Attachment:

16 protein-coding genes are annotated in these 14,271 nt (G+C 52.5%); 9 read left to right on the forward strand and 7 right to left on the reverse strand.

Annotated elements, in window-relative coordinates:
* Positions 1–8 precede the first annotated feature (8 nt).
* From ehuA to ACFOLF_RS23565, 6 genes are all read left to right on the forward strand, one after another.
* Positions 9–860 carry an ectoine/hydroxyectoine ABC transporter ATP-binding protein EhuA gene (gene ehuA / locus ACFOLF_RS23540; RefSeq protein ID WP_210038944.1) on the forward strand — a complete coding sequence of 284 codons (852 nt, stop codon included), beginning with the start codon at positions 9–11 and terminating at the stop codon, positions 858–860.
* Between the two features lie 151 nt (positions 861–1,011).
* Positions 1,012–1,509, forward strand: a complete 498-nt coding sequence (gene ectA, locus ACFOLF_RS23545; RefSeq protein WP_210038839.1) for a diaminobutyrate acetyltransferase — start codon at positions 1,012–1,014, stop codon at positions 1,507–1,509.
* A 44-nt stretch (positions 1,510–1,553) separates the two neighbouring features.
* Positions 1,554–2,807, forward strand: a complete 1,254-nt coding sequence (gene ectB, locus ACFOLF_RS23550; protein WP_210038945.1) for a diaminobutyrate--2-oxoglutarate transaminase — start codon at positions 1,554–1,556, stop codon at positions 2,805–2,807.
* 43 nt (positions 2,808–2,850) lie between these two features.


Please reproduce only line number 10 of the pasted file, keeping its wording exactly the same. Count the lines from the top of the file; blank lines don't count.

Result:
* 43 nt (positions 2,808–2,850) lie between these two features.